Retail petrol prices are forecast to rise to as much as $3.50 a litre for 91 octane by Christmas.
Rising oil prices and a weak New Zealand dollar were putting pressure on petrol prices, with the New Zealand dollar trading around 59.2 US cents ahead of Tuesday's US Federal Reserve's announcement on interest rates.
AA principal motoring affairs policy advisor Terry Collins said the closure of the Marsden Refinery had added to price of fuel, with unprocessed Brent crude prices rising to US$95 a barrel overnight - its highest level this year.
"The premium grades are already over $3.50 in some places. We're getting close to $3.12 for average price of 91 (octane). I'd imagine it would be over $3.20 within about a fortnight and we could be by Christmas closer to $3.50 than $3."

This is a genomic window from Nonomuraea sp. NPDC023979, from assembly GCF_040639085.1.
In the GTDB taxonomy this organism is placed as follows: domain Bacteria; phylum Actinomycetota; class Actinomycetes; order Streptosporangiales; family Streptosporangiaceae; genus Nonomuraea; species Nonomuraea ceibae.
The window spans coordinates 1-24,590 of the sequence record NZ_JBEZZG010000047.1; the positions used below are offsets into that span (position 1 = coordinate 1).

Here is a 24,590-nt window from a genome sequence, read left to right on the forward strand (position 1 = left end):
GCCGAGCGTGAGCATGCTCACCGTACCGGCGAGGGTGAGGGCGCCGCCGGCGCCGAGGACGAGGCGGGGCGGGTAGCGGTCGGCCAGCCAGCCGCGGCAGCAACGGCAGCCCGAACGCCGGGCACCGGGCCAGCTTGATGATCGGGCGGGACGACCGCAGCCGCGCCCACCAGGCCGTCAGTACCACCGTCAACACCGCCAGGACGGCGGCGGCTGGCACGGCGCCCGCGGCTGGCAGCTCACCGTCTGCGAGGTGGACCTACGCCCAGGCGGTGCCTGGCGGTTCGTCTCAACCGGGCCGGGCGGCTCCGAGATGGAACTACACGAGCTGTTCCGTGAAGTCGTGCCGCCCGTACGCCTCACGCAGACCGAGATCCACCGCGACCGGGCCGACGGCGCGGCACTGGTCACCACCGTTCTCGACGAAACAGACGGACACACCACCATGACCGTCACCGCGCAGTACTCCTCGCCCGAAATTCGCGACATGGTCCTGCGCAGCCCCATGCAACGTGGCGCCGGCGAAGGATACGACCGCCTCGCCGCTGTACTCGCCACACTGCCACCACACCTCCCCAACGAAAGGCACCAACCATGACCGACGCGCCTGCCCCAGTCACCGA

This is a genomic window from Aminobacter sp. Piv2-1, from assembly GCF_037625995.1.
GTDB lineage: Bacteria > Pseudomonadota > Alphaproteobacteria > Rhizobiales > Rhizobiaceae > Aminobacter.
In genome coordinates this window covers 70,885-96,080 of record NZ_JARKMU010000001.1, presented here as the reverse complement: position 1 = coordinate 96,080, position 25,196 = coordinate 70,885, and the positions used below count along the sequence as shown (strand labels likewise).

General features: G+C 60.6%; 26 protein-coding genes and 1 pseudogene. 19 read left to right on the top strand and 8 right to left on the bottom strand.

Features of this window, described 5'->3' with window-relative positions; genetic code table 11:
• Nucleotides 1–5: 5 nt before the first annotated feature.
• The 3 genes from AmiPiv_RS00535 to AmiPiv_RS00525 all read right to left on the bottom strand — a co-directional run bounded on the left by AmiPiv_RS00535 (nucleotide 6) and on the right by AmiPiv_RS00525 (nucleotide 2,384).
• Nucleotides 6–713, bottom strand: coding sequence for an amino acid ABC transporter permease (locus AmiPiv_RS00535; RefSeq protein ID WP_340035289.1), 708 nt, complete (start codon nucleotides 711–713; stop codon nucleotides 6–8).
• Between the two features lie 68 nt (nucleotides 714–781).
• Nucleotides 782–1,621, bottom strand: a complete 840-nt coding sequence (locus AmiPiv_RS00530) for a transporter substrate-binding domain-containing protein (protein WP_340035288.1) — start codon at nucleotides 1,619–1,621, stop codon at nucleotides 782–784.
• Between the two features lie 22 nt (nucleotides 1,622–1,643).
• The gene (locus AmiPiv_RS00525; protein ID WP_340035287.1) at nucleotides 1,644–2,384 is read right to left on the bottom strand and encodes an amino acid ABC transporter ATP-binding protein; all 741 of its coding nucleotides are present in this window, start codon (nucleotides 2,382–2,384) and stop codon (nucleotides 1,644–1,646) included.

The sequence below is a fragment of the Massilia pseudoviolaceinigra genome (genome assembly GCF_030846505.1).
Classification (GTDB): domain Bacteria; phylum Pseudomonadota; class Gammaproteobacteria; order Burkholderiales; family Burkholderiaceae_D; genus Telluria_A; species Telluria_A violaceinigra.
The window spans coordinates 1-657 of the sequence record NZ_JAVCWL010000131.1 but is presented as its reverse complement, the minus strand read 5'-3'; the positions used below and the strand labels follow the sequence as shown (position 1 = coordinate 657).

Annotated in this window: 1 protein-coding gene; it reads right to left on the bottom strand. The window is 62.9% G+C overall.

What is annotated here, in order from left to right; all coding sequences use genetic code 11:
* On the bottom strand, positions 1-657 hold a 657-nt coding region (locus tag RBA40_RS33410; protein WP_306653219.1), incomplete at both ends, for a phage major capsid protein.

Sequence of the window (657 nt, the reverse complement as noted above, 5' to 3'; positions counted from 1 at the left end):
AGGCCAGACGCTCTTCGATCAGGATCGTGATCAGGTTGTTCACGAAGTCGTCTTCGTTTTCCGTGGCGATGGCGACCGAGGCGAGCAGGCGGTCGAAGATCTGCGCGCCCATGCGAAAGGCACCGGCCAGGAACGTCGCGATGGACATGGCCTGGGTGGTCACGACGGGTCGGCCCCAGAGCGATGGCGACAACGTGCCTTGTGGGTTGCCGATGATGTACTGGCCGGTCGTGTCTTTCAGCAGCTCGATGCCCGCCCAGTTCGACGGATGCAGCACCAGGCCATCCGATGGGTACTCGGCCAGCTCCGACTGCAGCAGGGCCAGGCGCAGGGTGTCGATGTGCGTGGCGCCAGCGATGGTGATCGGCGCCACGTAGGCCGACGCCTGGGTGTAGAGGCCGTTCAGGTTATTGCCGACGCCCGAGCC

The supply deficit was expected to continue through the last quarter of the year as two of the world's largest producers, Saudi Arabia and Russia, extended supply cuts, while most others in the OPEC+ group were also curbing output.
Collins said refining costs were also on the rise with a limited amount of global capacity, which would also affect the production air fuel.
"So don't expect air flights to be going down because fuel prices will be going up in that regard as well."
The fuel tax and full-priced public transport fares were reinstated from 1 July.
The government's move to reduce fuel excise duty and road user charges by 25 cents a litre was initially introduced in March 2022 for three months, in recognition of the volatility of the global fuel market and cost of living pressures.
It was later extended into 2023 and has now ended.